A new Finnish Trademarks Act is currently being finalised by Parliament, and is set to enter into force early in 2019. The revised Act has been enacted to fulfil Finland’s obligations under the new(ish) EU trademark directive (2015/2436), and contains a number of changes to Finnish trademark law. One of these relates to the scope of protection of old (pre 2012/2013) trademarks filed using class headings or otherwise enjoying a broad scope of protection, and will likely affect the rights of thousands of Finnish trademark holders.
Such marks were previously deemed to have a very broad scope of protection, covering goods more broadly than the literal meaning of the class headings would indicate. So for example a mark from 2007 covering “Education; providing of training; entertainment; sporting and cultural activities” in class 41 would have also covered translation services, even though that quite clearly falls outside the scope of the actual wording of the services covered by the mark.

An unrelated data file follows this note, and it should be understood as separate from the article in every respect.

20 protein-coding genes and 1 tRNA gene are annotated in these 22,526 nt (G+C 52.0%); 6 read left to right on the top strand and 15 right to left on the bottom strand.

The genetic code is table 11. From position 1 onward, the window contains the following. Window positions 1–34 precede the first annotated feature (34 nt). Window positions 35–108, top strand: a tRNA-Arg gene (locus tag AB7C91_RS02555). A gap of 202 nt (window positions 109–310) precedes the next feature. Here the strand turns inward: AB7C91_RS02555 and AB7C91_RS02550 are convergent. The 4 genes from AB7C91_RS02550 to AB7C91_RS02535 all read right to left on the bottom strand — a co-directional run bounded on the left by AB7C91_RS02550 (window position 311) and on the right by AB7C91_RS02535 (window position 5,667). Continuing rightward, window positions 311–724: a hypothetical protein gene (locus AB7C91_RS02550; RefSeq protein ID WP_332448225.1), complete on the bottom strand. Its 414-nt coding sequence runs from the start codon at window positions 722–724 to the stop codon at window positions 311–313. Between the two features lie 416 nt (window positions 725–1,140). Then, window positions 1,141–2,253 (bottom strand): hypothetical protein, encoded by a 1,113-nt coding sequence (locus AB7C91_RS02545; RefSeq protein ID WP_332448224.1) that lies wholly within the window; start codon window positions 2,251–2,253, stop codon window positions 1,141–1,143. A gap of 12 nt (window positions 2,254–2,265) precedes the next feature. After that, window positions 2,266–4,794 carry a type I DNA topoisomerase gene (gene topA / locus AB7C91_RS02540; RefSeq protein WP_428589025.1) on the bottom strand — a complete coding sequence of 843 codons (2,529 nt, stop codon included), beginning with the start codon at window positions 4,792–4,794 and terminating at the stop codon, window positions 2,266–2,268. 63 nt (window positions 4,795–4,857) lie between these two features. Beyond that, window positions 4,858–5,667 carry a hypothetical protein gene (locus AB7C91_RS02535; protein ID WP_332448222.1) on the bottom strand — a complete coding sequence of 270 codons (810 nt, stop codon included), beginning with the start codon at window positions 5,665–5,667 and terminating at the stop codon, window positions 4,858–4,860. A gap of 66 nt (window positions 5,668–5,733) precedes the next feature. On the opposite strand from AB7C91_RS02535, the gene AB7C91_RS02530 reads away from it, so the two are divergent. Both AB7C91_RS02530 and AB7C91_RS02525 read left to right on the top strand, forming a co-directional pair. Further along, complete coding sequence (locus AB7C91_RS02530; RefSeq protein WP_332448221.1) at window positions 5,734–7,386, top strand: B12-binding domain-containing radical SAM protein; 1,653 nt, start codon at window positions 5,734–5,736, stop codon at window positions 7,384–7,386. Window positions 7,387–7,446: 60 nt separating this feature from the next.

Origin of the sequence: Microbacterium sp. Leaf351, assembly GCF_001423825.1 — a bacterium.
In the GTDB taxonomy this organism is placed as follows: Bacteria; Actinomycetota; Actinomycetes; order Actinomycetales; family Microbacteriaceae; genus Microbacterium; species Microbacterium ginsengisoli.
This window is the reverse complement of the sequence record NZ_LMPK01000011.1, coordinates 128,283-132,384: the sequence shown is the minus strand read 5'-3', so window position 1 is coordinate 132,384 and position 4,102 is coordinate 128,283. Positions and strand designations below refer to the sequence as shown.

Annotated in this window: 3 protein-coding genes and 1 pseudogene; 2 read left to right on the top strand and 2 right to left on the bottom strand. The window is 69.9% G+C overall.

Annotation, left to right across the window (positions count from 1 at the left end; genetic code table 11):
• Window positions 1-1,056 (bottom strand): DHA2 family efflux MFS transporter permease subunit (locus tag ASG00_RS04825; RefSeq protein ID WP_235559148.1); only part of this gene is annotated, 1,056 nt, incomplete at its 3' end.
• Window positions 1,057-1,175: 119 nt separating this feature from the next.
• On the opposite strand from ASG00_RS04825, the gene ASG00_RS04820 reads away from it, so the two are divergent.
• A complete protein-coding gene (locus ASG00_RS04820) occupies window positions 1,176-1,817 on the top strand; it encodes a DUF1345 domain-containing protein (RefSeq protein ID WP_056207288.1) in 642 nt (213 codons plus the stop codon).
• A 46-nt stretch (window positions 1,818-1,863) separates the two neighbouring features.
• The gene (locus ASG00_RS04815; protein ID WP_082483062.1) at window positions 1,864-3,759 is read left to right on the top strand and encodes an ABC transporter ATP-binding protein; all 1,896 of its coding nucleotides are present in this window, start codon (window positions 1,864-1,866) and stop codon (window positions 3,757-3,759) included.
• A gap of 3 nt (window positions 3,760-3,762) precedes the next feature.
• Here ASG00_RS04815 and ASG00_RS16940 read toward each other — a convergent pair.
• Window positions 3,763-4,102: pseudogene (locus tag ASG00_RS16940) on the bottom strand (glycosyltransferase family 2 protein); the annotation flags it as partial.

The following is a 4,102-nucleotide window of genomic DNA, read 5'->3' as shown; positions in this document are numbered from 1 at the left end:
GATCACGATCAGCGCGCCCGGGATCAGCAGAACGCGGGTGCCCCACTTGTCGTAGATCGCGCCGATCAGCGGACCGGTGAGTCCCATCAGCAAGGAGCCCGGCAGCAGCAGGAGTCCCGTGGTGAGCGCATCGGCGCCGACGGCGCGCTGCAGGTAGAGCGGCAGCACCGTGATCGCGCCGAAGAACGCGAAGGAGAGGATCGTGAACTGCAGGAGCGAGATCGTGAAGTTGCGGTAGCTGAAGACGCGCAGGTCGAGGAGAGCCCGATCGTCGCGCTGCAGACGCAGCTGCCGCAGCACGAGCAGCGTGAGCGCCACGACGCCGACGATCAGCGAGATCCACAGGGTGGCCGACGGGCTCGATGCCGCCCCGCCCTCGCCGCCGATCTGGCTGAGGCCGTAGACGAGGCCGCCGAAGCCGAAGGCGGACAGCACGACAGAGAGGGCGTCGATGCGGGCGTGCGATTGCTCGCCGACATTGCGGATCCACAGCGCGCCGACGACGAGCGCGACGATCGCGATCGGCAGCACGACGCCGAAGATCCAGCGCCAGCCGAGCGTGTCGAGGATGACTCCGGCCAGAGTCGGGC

As part of the change, rights holders of affected trademarks will be asked to revise the scope of protection of their trademarks, and given an opportunity to specify what goods/services the marks actually cover. Failure to react may lead to loss of rights, and therefore rights holders should be extra vigilant.
Which marks are affected?
According to the draft bill (HE 201/2018) section 107, the marks affected by the obligation to revise the scope of protection are marks which are